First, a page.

Mindstate Motivation Blog

See Why Worry Slows Reaction and Absolutely Kills Momentum

Have you ever taken a look at the masterpiece by Edvard Munch entitled “The Scream.”

Well, it portrays a level of worry that goes past being a minor irritant to a level of being frozen in fear.  It’s shows worry that is gut-wrenching and destroys all focus beyond it.

Ever reached that level of worry in your life?

sad-72216_1280I would venture to say most of us have!

It’s a real problem because if not overcome it can destroy any momentum we might like to establish in getting on with the rest of our lives.

All worry stems from negative thinking, in my opinion.  Think about it…if you were focused on positive things your overall momentum in life would be forward not frozen.

Moving forward sounds better to me than being frozen in debilitating worry.  How about you?

Amelia Earhart made an interesting observation about worry when she said:  “Worry retards reaction and makes clear-cut decisions impossible.”

As a pilot, making “clear-cut decisions” would seem to be critical to survival.  I wonder if that is why she ended up being lost at sea during her attempt to fly around the world all those years ago.

You don’t have to be lost in a sea of worry as you travel through your life.  You don’t have to be slowed in reacting to your challenges in life just because your worry overwhelms making clear-cut decisions for overcoming them.

Consider the following suggestions…

Vow to give whatever is worrying you proper respect.  In other words, you can’t flat-out deny that something is bothering you and making you feel some degree of stress, anxiety, etc. stress-391662_1920

You have to respect that the worry is there but you don’t have to let it get you down in this very minute.  Give yourself a little relief by focusing on something that is even more important to give priority in the present moment.

Your goal is not to deny that the worry exists.  It is to not focus on the issues giving you reason to worry so you can get something positive accomplished.  In other words, your goal is to defer the worry to some other time.

Say…5 hours from now you will take 15 minutes to have a pity party of worry but for the moment you are moving forward.

Worry is a learned habit and so you can learn other habits to effectively manage it like making your thinking shift to action right now and worry later.


There is an old cliché that says something like you can’t worry about those things you can’t control.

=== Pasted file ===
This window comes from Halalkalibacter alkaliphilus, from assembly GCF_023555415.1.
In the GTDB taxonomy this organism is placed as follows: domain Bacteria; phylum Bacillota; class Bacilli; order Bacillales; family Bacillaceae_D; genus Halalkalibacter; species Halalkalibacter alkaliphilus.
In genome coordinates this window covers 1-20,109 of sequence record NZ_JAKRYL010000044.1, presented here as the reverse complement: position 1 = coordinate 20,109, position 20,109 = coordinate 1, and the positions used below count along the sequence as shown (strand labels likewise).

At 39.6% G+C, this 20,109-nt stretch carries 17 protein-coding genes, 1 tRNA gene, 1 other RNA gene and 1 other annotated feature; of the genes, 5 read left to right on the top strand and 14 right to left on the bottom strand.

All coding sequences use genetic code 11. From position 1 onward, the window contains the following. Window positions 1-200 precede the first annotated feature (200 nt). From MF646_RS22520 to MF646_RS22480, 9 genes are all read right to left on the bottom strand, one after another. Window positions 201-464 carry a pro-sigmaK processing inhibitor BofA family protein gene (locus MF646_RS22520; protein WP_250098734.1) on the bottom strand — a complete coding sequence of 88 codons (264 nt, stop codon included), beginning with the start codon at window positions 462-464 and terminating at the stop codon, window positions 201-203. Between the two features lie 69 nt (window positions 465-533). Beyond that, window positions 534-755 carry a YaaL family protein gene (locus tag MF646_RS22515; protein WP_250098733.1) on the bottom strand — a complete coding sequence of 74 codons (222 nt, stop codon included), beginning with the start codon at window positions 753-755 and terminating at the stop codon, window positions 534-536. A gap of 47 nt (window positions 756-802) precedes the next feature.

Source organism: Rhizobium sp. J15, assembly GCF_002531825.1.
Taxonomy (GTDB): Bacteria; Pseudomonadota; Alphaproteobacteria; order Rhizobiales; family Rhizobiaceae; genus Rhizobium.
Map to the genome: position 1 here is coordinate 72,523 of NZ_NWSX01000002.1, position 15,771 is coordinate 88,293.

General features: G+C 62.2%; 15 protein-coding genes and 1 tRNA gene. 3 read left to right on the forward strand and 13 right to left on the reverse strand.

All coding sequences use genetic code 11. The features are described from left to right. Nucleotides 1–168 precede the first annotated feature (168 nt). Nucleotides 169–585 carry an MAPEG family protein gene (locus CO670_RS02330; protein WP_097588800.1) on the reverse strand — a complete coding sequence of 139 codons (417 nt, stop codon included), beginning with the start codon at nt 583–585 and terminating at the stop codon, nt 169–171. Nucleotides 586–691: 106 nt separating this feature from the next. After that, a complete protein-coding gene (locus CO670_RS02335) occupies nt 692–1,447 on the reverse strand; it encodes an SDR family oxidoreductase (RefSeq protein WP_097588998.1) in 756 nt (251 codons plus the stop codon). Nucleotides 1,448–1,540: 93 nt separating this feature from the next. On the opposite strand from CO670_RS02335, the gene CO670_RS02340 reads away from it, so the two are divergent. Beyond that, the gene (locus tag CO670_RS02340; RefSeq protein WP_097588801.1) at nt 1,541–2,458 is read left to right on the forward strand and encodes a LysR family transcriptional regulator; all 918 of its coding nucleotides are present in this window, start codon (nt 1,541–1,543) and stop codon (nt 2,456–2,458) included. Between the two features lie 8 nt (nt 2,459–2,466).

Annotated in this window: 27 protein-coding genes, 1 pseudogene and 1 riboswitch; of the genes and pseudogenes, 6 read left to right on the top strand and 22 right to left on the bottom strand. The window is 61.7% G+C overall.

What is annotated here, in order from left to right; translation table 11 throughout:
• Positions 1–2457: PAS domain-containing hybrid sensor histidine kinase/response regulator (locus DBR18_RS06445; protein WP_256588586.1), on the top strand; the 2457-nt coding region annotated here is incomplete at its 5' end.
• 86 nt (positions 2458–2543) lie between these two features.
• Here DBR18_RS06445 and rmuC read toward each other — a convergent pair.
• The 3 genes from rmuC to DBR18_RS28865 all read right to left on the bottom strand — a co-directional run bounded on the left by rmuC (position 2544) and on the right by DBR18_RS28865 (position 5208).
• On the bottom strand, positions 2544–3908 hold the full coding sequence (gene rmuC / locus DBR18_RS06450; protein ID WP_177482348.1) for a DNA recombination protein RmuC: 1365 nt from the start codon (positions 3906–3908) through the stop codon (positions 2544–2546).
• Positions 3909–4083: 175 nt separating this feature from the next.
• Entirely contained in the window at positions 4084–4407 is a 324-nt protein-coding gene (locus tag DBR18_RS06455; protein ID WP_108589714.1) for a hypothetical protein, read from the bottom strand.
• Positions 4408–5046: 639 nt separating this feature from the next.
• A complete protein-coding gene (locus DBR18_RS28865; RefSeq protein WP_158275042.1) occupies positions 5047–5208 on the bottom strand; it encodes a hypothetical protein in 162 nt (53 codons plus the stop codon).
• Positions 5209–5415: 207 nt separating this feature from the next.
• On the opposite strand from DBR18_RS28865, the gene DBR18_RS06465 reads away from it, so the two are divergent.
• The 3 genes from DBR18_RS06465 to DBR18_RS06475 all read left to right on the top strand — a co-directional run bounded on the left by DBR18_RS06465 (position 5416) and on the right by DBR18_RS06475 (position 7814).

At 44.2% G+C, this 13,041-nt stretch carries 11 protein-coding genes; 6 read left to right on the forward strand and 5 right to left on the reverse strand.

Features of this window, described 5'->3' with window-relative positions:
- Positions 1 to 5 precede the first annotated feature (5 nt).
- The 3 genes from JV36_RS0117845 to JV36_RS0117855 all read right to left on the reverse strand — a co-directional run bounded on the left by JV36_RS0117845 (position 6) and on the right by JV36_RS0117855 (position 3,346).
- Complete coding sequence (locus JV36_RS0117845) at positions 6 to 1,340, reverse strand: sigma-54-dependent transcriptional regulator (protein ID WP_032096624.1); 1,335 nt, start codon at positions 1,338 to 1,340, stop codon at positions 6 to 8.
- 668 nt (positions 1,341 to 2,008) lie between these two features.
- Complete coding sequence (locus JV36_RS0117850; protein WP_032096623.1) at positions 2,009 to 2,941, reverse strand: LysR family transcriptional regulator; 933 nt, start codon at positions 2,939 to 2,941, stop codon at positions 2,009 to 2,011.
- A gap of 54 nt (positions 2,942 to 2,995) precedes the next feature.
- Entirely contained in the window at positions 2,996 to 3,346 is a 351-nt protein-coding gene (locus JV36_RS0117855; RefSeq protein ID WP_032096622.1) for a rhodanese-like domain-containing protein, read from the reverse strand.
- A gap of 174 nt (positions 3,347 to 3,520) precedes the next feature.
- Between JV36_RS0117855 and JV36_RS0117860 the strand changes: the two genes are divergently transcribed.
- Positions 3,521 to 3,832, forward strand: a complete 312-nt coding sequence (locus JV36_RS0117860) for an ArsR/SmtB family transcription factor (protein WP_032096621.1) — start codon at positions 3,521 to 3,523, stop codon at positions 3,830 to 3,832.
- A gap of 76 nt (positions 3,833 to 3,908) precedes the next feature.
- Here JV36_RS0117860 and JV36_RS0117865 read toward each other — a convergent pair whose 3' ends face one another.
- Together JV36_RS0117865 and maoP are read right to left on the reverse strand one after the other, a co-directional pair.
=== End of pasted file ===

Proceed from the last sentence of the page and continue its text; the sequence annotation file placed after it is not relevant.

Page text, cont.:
You know what!  That thought makes a lot of sense.

Think about it for a minute.  If the problem is out of your control, why spend any time worrying about how to solve it?  You can’t!  It’s out of your control so move on to something else where you can take some action.

Taking action establishes positive momentum which moves worries to the back of your mind.  Logically then, you haven’t forgotten your worries, you’ve just pushed them behind doing something positive in the moment.

Following that habit, will probably totally eliminate lesser worries as the time passes.  Those things you can control and should be worried about can be handled later, as per the previous suggestion.

Let me switch the focus to a great thought once expressed by the late motivational icon, Zig Ziglar.  He made a point that is directly related to the whole idea of worry that makes incredible sense.

The idea is worry more often than not involves a certain amount of fear.

In that regard, Ziglar said:  Fear is False Evidence Appearing Real.

Translation…your worries many times are based on what you imagine rather than what is reality.  If you remain in the moment rather than focusing on things that may or may not happen in the future, you will be free to react to current priorities.  Furthermore, those things you feared about future possibilities dissipate by the time you get there.


  • Defer worry not deny it
  • Focus on what you can control
  • Worry about the real not the imagined

If you would train your mind in the above 3 habits, your worry would be elevated to problem solving brainstorming rather than wallowing in misery.   You would learn to heighten your reactions through clear-cut decisions.

light-bulb-978882_1920What is your best idea for overcoming the debilitating effects of worry?

Please share your thoughts by commenting below.  

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Crop of GNCC ShotMindstate mentor, author, trainer and speaker, Gary Greenfield (@LifeRider) provides self-employed people inspirational insight and concise business ideas to help improve mindstate and minimize stress. He believes a mindstate that is positive and stress that is minimized helps self-employed people better profit through performance.

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